It’s probably obvious that working on a project is inherently “professional development”. You use some of what you know to better understand things you don’t, and you work towards delivering what you set out to do. However, it can be hard to make room for pursuing personal goals and learning something new when you’re on a project. That’s especially true if it feels like it’d be at the expense of efficiency or speed.
Establishing Team Norms & Personal Goals
At Atomic, one kind of meeting we like to have as we kick off projects internally is to establish team norms. I won’t get into the details of that as it’s been written about for Spin before. But, in a nutshell, it’s a way for everyone on the team to align on schedules, needs, roles, tools, and so on, so that the team can come to an understanding early in the project.
One practice I like to make a part of the team norms meeting is to establish personal goals for the project. There’s always a set of shared goals on a project (success for the client, delivering work on time, etc.). However, we don’t always communicate what we, as members of a project team, want to accomplish on a personal level.
What I’ve found helps weave my own goals into my project work is communicating them to my team. This allows me to strategize with everyone on what they can do to support me, and how I can work on my goals in a way that benefits the project. It also helps establish the way we’ll run the project that enables the pursuit of personal goals.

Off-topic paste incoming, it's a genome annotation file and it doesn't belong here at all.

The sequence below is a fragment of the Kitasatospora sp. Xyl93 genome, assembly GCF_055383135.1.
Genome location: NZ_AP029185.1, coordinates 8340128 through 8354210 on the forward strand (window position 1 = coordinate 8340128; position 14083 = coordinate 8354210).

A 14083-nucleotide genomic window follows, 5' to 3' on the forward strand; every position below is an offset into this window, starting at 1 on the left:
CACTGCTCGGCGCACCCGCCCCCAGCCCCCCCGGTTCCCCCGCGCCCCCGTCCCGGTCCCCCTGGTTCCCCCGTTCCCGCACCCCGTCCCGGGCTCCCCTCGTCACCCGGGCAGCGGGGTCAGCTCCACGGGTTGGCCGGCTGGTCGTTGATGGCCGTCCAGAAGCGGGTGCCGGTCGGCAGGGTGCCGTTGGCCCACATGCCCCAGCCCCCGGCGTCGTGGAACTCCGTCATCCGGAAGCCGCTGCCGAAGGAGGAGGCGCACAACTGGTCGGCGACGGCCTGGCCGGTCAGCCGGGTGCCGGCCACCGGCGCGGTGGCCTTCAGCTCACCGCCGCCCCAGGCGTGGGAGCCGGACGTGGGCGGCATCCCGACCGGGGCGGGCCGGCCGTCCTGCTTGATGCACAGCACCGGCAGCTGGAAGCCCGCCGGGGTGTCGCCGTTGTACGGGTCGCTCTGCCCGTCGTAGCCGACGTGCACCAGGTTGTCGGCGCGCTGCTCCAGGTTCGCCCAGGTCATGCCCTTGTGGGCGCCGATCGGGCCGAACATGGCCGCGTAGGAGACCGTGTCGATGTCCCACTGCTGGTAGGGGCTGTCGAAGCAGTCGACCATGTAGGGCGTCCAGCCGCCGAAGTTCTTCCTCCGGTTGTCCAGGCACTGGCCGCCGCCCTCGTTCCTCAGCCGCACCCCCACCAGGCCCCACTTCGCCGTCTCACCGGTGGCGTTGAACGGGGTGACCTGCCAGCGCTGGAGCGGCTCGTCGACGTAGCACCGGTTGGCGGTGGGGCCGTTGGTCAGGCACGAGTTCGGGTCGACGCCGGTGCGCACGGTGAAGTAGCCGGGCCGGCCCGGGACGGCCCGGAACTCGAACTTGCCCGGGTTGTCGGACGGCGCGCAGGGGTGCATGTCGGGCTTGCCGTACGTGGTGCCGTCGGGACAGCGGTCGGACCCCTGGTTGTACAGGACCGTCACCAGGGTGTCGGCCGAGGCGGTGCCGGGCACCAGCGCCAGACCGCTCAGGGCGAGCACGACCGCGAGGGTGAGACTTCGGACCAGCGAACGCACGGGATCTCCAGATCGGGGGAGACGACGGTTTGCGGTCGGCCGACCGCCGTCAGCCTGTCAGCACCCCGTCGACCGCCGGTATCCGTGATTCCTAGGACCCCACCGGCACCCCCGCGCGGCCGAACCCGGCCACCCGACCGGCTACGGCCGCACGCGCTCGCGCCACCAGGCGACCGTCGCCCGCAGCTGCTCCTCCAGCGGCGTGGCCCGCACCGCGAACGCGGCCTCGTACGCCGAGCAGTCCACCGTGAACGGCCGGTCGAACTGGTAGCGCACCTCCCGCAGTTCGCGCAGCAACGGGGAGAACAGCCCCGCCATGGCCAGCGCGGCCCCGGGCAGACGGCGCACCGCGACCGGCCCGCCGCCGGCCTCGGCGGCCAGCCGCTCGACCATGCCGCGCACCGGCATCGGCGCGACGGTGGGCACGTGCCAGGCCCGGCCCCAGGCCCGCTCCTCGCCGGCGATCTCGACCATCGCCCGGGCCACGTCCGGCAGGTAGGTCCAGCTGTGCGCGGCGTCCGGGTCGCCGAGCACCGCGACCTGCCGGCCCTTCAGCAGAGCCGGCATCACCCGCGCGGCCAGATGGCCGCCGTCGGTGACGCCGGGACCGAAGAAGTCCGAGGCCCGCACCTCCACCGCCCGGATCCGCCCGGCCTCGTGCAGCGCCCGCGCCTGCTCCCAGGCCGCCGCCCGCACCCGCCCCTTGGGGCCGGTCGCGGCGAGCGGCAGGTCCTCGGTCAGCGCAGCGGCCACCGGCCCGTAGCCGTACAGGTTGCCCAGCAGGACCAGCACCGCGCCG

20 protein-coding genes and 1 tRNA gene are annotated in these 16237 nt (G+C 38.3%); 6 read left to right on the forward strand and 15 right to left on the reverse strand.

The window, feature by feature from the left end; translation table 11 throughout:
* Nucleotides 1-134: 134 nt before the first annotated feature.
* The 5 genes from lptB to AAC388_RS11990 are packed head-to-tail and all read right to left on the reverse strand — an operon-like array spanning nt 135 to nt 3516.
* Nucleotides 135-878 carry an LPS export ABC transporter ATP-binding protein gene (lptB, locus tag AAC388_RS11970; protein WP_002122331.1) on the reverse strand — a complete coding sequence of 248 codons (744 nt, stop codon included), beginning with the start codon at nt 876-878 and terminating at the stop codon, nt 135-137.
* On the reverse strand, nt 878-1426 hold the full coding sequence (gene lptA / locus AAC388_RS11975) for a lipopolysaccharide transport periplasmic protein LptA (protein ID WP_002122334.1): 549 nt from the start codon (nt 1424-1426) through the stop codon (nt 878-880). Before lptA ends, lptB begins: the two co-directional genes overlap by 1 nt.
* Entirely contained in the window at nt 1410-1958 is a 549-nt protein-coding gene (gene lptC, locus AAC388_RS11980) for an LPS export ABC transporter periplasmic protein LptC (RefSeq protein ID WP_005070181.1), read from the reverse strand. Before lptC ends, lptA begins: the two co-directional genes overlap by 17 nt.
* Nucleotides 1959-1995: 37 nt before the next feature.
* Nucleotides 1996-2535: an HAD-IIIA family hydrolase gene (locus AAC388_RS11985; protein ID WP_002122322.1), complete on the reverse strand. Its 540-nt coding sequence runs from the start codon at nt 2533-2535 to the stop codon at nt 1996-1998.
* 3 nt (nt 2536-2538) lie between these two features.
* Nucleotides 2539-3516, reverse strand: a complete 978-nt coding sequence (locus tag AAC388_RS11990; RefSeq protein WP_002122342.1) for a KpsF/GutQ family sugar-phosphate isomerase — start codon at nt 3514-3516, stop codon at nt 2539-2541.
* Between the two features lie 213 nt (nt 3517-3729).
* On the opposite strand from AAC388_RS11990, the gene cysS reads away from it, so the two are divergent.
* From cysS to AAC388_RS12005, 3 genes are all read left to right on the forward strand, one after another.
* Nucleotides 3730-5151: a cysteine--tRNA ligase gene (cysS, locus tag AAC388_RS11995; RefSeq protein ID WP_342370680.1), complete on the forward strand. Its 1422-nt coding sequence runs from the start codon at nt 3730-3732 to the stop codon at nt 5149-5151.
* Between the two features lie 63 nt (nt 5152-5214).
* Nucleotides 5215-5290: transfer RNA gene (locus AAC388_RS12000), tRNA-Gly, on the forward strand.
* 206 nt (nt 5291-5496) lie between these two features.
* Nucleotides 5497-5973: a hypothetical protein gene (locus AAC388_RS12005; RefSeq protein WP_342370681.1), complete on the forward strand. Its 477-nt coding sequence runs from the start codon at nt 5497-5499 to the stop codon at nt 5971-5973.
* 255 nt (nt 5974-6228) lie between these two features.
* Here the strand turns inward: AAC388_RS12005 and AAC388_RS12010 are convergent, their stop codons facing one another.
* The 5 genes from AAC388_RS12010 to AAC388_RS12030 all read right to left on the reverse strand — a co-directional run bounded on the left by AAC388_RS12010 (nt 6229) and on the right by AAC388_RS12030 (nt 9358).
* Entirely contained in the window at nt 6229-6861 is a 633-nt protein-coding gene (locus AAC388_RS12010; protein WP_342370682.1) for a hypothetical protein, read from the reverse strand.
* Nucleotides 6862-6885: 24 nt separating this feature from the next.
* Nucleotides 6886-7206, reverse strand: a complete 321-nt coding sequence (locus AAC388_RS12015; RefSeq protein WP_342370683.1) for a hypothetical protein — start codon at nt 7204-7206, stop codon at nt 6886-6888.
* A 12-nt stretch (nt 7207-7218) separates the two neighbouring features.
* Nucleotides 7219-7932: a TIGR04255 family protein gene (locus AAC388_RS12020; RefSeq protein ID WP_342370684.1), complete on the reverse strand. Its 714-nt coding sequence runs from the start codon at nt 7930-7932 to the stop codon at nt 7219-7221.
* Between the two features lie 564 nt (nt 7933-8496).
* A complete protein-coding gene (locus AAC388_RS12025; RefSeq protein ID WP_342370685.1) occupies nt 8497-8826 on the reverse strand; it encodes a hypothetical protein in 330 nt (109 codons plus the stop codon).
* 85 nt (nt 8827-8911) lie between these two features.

Communicating Personal Goals to the Team
This goes for the entire team. When everyone knows what everyone else is trying to accomplish, it’s much easier to accommodate each other. For example, say I’m trying to better understand how user experience (UX) design can serve users while working on a web app. Discussing that with the team’s designer can open doors to participate in design sessions, user interviews, and more. In turn, that helps me work on my personal goal, all the while enabling me to do better work on the project as a developer.
One specific practice a team of mine is doing now is to have a shared document of our goals for the project as well as lists of what we think the other team members can do to enable us to work on them. This encourages us to be specific because we have to write them down in a way that’s easy for everyone to interpret. It also gives us something to reference as the project goes along, ensuring that a discussion from the beginning of the project is still accessible to us no matter how long ago that may have been.
Getting it Right from the Start
It’s a bit more effort to do all of this as you start a project or get a team together for the first time. But, the payoff definitely makes it worthwhile. I’ve found that in doing so, it’s become easier to treat my work as a way to find success not just for clients, but also for myself and my team.